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In 1752, Easton was named a shire town of Northampton County. The courts of the area were present in Easton. Wills and deed were also recorder there. At this time there were only 12 families in the town. The town was growing rapidly and by 1763, there were 63 houses. The fact that Easton was a shire town helped draw people into the area. The location at the junction of the Delaware and Lehigh Rivers helped as well.

As Easton grew, businesses began to flourish, unlike Allentown which was highly pastoral in its early years. The first bank of the area was established in Easton in 1800. The first turnpike in the Lehigh Valley, the Easton-Wilkes-Barre Turnpike, helped add to the growth of Easton’s population. Easton is also known to be the birthplace of the iron industry in the Lehigh Valley, with its origins in the Durham furnace. Easton also led the Valley in higher education as well. In 1832, the development of Lafayette College was underway.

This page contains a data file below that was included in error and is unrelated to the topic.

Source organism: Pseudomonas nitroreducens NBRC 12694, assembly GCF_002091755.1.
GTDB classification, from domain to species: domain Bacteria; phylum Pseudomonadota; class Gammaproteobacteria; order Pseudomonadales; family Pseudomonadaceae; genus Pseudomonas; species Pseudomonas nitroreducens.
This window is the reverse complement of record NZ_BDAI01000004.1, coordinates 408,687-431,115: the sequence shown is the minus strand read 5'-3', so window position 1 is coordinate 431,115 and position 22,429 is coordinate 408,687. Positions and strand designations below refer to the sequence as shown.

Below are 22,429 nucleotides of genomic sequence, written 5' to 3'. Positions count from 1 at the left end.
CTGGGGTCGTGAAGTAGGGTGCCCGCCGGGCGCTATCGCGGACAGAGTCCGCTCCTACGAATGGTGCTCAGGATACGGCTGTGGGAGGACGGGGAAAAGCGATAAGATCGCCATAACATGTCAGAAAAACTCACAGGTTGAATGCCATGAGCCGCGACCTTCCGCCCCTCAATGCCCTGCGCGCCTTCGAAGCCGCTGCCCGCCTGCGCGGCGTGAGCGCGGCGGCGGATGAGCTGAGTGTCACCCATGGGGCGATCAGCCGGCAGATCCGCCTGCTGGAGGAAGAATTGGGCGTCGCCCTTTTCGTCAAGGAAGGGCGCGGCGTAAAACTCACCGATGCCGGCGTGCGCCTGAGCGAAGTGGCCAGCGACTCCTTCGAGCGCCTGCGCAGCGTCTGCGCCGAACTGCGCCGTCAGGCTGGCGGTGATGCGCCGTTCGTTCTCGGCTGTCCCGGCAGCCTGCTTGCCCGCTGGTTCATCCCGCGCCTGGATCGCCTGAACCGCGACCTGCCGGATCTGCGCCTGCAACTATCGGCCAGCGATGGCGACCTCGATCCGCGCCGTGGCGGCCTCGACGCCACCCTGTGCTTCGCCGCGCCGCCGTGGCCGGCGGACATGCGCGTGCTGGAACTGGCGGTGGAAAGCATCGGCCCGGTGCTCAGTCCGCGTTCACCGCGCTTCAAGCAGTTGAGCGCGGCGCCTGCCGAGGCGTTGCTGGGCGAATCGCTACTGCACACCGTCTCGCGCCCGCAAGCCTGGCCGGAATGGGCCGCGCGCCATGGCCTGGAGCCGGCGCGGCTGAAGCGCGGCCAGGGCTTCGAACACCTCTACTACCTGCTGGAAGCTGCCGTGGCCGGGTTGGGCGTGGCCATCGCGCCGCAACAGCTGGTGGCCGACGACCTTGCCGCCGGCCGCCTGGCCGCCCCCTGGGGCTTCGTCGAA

Towards the end of the 19th century, Easton’s industrial activities were surpassed by surrounding plants in Catasauqua, Allentown, and Bethlehem. The population growth was less than that of the nearby towns. One factor that led to this is Easton’s close proximity to Philadelphia. It served as a point through which goods were shipped on the way to and from Philadelphia. Another factor is that iron ore deposits were closer to other developing towns in the valley, such as Bethlehem. Therefore, it no longer had such a connection to the iron industry as it once had.
After 1930, the population of Easton actually began to decline. By 1960, most of the town was composed of older citizens whose families had moved away when they were old enough. The economy of Easton had once depended on the coal and transportation industries. After 1920, coal, railroads, and the canal began to decline in economic importance.

Today, the city of Easton is preserving its rich history. The National Canal Museum is located in historic Easton. Here we can learn how canals once influenced the Lehigh Valley and also how they are still important today. A shad ladder has also been installed which enables these fish to once again be found in the waters of the Lehigh River (Hall and Hall, 1982).


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